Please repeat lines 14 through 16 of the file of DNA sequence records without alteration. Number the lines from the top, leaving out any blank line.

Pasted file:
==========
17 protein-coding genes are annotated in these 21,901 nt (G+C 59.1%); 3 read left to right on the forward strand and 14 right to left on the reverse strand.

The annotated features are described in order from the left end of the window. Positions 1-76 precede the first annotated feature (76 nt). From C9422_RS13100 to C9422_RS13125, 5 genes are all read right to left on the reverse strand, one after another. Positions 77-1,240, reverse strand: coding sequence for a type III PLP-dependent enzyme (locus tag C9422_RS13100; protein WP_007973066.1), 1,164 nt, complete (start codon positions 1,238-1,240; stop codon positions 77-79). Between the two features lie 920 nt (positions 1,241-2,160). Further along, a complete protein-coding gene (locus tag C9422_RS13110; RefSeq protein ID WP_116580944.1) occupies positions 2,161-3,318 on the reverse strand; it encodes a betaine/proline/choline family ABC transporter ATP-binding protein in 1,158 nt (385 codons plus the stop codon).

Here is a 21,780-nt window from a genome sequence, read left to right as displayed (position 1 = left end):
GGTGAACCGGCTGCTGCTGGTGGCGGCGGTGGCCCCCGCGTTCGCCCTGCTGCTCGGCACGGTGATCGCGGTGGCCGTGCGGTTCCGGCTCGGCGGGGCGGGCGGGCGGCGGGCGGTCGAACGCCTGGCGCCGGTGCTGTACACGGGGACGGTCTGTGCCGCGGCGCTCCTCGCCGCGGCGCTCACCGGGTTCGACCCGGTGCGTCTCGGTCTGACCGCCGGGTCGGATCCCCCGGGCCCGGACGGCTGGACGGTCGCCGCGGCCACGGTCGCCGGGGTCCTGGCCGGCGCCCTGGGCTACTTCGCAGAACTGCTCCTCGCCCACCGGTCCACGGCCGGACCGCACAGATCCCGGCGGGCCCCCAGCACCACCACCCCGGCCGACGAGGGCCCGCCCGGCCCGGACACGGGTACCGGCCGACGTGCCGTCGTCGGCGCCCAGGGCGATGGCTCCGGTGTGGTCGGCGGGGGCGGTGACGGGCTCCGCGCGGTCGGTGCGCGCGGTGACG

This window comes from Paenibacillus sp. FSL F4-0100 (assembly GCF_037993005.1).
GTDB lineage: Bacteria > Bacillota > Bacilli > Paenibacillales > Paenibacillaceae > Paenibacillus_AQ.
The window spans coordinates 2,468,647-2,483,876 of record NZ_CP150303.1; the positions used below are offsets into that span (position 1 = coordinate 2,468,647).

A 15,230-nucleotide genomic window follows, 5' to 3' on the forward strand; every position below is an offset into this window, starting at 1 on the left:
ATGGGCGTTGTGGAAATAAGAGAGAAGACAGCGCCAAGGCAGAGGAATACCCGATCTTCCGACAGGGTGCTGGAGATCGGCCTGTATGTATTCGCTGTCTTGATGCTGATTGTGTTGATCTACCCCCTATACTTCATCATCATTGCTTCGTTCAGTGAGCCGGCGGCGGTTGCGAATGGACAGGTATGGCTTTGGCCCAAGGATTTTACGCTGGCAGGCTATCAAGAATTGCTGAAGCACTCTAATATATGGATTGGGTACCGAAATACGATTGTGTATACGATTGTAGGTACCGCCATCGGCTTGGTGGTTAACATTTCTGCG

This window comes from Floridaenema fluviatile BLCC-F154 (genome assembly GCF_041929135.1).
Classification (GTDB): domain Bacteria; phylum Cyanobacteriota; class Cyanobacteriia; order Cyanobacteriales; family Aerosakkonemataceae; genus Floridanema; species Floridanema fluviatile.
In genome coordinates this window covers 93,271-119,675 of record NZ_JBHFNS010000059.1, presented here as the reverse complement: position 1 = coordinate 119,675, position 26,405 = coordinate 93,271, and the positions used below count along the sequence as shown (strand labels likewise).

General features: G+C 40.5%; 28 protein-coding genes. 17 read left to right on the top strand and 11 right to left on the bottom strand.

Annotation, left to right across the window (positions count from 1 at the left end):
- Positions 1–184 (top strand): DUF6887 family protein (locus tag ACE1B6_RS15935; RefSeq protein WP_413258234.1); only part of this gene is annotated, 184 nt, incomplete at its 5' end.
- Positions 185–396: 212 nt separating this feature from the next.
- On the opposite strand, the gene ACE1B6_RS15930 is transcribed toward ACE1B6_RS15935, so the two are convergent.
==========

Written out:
Annotation, left to right across the window (positions count from 1 at the left end):
- Positions 1–184 (top strand): DUF6887 family protein (locus tag ACE1B6_RS15935; RefSeq protein WP_413258234.1); only part of this gene is annotated, 184 nt, incomplete at its 5' end.
- Positions 185–396: 212 nt separating this feature from the next.